Tahrir Square swarmed with pro-democracy demonstrators today as protesters turned out in droves yet again to denounce the regime of 30-year President Hosni Mubarak.

Thousands of Egyptian anti-government demonstrators flocked to Cairo’s central square, numbering as many as 100,000 strong, including families with children, The Associated Press reported Friday. That’s the largest turnout since Tuesday, when a quarter-million protesters took to the streets.

Source: UPI

The entrances to the square were blocked by soldiers, who checked IDs and performed body searches. Protesters forming a human chain then performed secondary searches for people entering the square.

Mubarak supporters rallied nearby in another square, AP reports. They attempted to move toward Tahrir but were driven back by protesters throwing rocks.

In an interview with ABC News Wednesday, the 82-year-old Mubarak said that he would like to step down immediately, but that doing so would cause chaos in the country.

Posted in International Relations & Treaties0 Comments

WWF Criticizes Croatia River Projects

The World Wildlife Federation is urging Croatia to reconsider its new river regulation projects, which according to the environmental group pose a serious threat to endangered species and oppose European Union laws.
WWF Austria expert Arno Mohl warned in a statement Thursday that the Central European country’s planned projects for the Danube, Drava, Mura, Sava and Neretva rivers could negatively impact the continent’s largest wetland areas and floodplain forests.

“We are very much concerned that new planned river regulation projects along all major rivers in Croatia are threatening unique natural areas and counteracting efforts of the EU to bring water management in line with EU policy and law,” said Mohl.

The extensive regulation programs, which were proposed by the Croatian water management authority, consist of sediment extraction and irrigation projects, AFP reports.

WWF said the plans to destroy some 273 miles of the Danube and Sava rivers are at odds with the EU Water Framework Directive.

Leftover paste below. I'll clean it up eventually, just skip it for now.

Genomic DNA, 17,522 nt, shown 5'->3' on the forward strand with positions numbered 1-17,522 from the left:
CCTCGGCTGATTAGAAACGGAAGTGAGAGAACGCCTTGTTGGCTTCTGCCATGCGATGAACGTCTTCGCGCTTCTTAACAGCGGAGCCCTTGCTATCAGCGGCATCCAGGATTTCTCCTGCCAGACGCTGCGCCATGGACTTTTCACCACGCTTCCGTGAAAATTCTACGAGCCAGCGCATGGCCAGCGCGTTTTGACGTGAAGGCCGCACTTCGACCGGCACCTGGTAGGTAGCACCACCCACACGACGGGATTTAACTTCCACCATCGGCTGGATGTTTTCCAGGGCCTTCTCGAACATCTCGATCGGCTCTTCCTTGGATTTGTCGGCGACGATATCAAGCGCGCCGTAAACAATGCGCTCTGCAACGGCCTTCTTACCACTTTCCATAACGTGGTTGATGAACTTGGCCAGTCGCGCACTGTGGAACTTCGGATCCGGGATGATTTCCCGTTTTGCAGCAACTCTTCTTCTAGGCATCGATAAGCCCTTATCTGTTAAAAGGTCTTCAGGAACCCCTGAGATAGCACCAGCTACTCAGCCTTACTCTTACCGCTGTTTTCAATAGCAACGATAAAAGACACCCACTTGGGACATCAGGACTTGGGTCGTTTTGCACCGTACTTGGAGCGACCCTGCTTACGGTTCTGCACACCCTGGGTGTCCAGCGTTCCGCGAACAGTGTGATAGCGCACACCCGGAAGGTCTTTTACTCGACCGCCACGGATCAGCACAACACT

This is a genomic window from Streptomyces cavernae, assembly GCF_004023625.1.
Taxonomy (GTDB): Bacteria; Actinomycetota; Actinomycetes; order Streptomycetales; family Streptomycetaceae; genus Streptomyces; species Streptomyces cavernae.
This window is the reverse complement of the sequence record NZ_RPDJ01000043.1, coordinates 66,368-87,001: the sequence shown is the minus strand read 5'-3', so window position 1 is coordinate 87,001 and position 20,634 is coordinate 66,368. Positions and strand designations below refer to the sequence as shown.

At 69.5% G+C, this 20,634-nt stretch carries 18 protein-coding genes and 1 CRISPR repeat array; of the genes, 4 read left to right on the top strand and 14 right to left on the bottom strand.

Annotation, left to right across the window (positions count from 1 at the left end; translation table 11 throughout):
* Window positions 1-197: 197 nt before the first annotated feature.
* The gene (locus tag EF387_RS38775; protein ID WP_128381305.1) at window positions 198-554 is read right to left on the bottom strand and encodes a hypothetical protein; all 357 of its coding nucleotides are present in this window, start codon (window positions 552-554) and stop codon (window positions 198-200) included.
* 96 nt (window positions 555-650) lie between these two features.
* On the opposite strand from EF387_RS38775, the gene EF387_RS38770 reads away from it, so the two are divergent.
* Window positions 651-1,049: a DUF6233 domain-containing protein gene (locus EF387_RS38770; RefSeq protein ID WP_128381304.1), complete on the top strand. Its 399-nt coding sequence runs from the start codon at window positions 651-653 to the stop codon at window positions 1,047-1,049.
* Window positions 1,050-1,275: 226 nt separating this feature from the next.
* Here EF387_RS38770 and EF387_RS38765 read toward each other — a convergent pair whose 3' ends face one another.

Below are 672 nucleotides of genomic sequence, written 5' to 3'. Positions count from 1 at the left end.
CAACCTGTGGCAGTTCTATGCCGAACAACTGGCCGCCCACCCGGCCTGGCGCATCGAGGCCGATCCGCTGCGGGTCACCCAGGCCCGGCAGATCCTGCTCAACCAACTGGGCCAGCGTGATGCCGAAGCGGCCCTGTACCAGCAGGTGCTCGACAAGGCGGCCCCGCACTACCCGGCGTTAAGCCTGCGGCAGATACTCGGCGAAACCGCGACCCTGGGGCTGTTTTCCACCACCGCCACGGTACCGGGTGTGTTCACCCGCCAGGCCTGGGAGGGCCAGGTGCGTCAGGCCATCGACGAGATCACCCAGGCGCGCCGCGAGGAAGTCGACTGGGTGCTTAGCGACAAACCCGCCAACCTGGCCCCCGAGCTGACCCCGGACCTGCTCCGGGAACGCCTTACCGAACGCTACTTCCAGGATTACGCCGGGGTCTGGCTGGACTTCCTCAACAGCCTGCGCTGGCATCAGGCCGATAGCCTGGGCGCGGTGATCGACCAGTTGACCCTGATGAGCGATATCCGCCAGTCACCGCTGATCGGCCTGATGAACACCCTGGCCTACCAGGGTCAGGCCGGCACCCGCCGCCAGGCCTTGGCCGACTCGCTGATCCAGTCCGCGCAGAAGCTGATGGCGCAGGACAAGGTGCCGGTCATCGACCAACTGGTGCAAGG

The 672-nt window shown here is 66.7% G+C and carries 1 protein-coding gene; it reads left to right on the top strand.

Although Croatia is not currently a part of the EU, the country is a candidate for 2012 membership.

Posted in Rivers, Lakes & Wetlands0 Comments

Cyclone Yasi Hits Queensland Coast

Cyclone Yasi struck the coast of Australia’s northeastern state of Queensland in total darkness Wednesday night, as the flood-ravaged region braced for yet another environmental catastrophe.

The huge storm appeared to make landfall in Mission Beach, Queensland, but there are no gauges in the area to take precise measurements. The storm was downgraded from a Category 5 to 4 earlier in the day, but its true force may never be known, UPI reported.

Another area of coastline from Cairns to Townsville was also affected, the Australian Broadcasting Corp. said.

The Australian weather service reported wind gusts as high as 110 to 180 mph around Innisfail.

The government ordered evacuations and airlifted hospital patients out of harm’s way on Tuesday. By Wednesday, Queensland Premier Anna Bligh advised residents who had not evacuated to remain in the area.

“No one should be leaving home now. The time for movement and evacuation has now passed,” Bligh said Wednesday morning, as quoted by UPI.

Yasi comes after driving rains flooded an area the size of France and Germany combined in and around Brisbane, the nation’s third-largest city.

Posted in Natural Disasters0 Comments

Hosni Mubarak Supporters Gather in Cairo

Supporters of Egyptian President Hosni Mubarak gathered today in Cairo to counter the past week’s anti-government protests.

On an upscale boulevard in the nation’s capital, thousands of Mubarak defenders – including government workers, men in designer sunglasses and women with expensive hairdos – congregated to peacefully voice their support of the autocratic leader, AP reported Wednesday. A few dozen government-employed nurses chanted, “We love you Mubarak!”

Things were less subdued in Cairo’s central Tahrir Square, where opposition protesters had been keeping a vigil for days. The two sides clashed violently there today, AP reported, hitting each other with sticks and leaving many injured.

After 30 years in power, Mubarak has buckled to pressure from the protests and promised to stand down at the country’s next election in September. But demonstrators continue to demand that the 82-year-old relinquish his authority immediately.
The Egyptian military also called for Mubarak to step down immediately.

“Your message has arrived, your demands became known … you are capable of bringing normal life to Egypt,” a military spokesman said, according to AP.

Posted in International Relations & Treaties, Laws & Regulations, Military0 Comments